'Veneno': The Big Difference Between the HBO Series and Real Life About How Cristina Went to Prison

'Veneno': The Big Difference Between the HBO Series and Real Life About How Cristina Went to Prison


HBO Max’s hit miniseries Veneno has been one of the most acclaimed LGBTQ shows of the past decade. The series chronicles the life of Cristina Ortiz Rodríguez, the Spanish transgender pioneer known more commonly as La Veneno.

HBO Max’s ‘Veneno’

Veneno tells the story of Cristina La Veneno through various vignettes portraying different times in her life. Her childhood in Adra and Marbella in southern Spain was filled with homophobic abuse from her mother and other townspeople, while her adult life in Madrid and other cities launched her to international stardom.

The story is mainly told through flashbacks, with Cristina looking back on various moments throughout her life and recounting them to Valeria Vegas, an author and journalist who takes on the project of writing a book about her life.

Valeria Vegas’ ‘Veneno’ book

After years of working on the book and difficulty finding a publisher, Vegas and La Veneno released ¡Digo! Ni puta, ni santa: Las memorias de La Veneno (I’m Telling You! Neither a Whore, Nor a Saint: The Memoir of La Veneno) in 2016, just one month before Cristina’s mysterious death.

In the book, La Veneno tells many of the stories that were shown in HBO Max’s miniseries. But there were many parts that were tweaked or left out entirely.

One major difference between the show and the book was the story of how La Veneno went to prison.

Cristina La Veneno’s home on fire

In the HBO Max series, Cristina is shown standing with her abusive Italian boyfriend Angelo (whose real name, according to the book, was Andrea Petruzzelli) as their apartment burns down. It was his idea to scam the insurance company for millions of pesetas — Spain’s currency before the euro. But how it happened in real life was very different, and much more dangerous.

“I was lying down resting in my house on Sor Ángela de la Cruz [Street],” she recalled in her memoir. “It was midnight and I was in my room with my dog Nika. I started to smell something burning and I got up. I opened my bedroom door and all I saw was flames and I closed it and ran. I started to cry and scream like a crazy woman while opening the balcony.”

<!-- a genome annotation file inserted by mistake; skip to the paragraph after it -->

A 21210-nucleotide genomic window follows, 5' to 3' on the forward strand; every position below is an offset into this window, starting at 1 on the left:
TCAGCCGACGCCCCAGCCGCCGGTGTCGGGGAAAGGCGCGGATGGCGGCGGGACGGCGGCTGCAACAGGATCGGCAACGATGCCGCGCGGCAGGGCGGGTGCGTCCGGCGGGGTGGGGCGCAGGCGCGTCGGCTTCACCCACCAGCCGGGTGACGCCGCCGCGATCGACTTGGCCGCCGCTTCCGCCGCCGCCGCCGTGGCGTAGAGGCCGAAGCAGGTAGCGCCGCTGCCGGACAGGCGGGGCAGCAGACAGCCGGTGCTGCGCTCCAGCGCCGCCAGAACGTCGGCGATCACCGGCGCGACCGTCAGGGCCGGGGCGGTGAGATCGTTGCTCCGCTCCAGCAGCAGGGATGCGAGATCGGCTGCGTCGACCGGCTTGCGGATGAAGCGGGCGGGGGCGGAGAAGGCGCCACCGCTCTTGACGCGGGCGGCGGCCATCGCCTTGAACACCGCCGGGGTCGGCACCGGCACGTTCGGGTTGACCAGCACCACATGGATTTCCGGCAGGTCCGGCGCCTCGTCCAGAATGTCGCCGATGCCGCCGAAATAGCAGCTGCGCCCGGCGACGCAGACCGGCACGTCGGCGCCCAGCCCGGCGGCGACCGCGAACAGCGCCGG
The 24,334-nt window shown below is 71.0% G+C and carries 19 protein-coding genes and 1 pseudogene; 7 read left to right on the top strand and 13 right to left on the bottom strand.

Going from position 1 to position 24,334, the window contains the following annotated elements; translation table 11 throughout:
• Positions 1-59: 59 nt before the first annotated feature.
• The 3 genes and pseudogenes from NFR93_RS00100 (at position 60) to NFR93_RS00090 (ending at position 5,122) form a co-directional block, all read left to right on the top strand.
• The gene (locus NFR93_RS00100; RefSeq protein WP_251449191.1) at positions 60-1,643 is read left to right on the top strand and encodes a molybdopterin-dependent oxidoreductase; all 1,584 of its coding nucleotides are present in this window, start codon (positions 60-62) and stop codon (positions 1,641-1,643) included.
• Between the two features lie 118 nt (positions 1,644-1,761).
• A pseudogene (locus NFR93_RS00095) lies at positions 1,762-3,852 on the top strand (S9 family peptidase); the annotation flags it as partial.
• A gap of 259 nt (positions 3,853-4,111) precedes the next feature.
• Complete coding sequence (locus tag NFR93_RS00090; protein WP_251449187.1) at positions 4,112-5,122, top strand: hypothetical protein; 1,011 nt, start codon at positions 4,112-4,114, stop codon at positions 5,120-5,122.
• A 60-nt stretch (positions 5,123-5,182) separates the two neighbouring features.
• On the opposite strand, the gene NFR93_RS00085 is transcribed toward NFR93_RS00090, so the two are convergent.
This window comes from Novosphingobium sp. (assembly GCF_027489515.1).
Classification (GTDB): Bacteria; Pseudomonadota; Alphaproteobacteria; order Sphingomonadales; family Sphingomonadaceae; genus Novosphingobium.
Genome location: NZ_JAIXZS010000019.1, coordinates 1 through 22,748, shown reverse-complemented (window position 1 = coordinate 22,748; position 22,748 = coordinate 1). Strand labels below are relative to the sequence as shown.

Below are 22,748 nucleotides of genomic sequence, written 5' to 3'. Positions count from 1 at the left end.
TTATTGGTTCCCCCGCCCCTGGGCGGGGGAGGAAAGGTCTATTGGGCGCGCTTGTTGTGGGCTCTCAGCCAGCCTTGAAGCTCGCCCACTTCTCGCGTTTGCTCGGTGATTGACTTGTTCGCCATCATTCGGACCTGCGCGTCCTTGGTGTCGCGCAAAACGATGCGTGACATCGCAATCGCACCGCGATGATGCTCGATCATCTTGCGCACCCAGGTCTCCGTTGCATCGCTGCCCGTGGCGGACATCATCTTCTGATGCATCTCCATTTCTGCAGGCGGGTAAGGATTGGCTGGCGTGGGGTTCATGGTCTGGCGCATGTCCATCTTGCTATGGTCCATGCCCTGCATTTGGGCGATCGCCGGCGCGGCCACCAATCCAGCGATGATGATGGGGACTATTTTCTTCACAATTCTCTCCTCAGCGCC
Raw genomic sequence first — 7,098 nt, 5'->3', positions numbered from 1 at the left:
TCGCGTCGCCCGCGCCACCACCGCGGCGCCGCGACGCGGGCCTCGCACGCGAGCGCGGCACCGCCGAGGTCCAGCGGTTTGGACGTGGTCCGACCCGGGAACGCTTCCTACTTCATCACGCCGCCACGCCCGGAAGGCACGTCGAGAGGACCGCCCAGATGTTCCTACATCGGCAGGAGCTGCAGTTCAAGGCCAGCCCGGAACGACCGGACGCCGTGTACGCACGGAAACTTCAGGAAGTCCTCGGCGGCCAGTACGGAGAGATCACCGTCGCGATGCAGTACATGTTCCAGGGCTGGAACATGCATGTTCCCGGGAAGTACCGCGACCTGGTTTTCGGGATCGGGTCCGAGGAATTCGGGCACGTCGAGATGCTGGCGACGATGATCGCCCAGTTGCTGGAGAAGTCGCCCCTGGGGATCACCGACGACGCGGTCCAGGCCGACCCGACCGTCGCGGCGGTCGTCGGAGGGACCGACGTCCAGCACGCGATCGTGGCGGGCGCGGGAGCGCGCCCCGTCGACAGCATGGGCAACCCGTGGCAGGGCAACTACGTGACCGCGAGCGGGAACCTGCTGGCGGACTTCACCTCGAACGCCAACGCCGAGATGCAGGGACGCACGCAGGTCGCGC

“After 10 minutes the firefighters came, and they got me and my dog down with a ladder,” she continued. “I remember they also put an oxygen mask on me because of the smoke that was there. They put out the fire and when I went back in my house I saw that everything was melted — the TV, the stereo, and the furniture. At the very least, I could save the dresses that were in my room.”

Cristina La Veneno’s prison sentence

Cristina went on to place blame for the fire directly on her ex-boyfriend. “I knew that Andrea was the one who started that fire, because ever since I got paid for the porn movies and the three million [pesetas] that they gave me for the show [Tonight We Cross the Mississippi], once he saw that I had a lot of money, all he did was ask me to buy him a car,” she said. “Seeing that I told him absolutely not, he threatened me with setting my house on fire.”

The show accurately portrayed what happened next: he reported Cristina to the police for insurance fraud. “The son of a b—- went to the insurance to report the case and he called them anonymously, but later they knew it was him because of his accent,” she remembered. Because she hadn’t changed her name or gender legally, she was sentenced to three years in a men’s prison in April 2003 for arson and insurance fraud.

Unsurprisingly, she faced a tough time in prison due to the correctional officers as well her fellow inmates. They often gave her pills to calm her down, to the point that she became a walking “zombie.” “They treated me worse than an etarra [member of the Basque separatist group ETA],” she said honestly. “What they did to me won’t even be forgiven by God. I couldn’t even think about how my father was doing, or my mother, or Andrea; I just wanted to die.”

Source: Read Full Article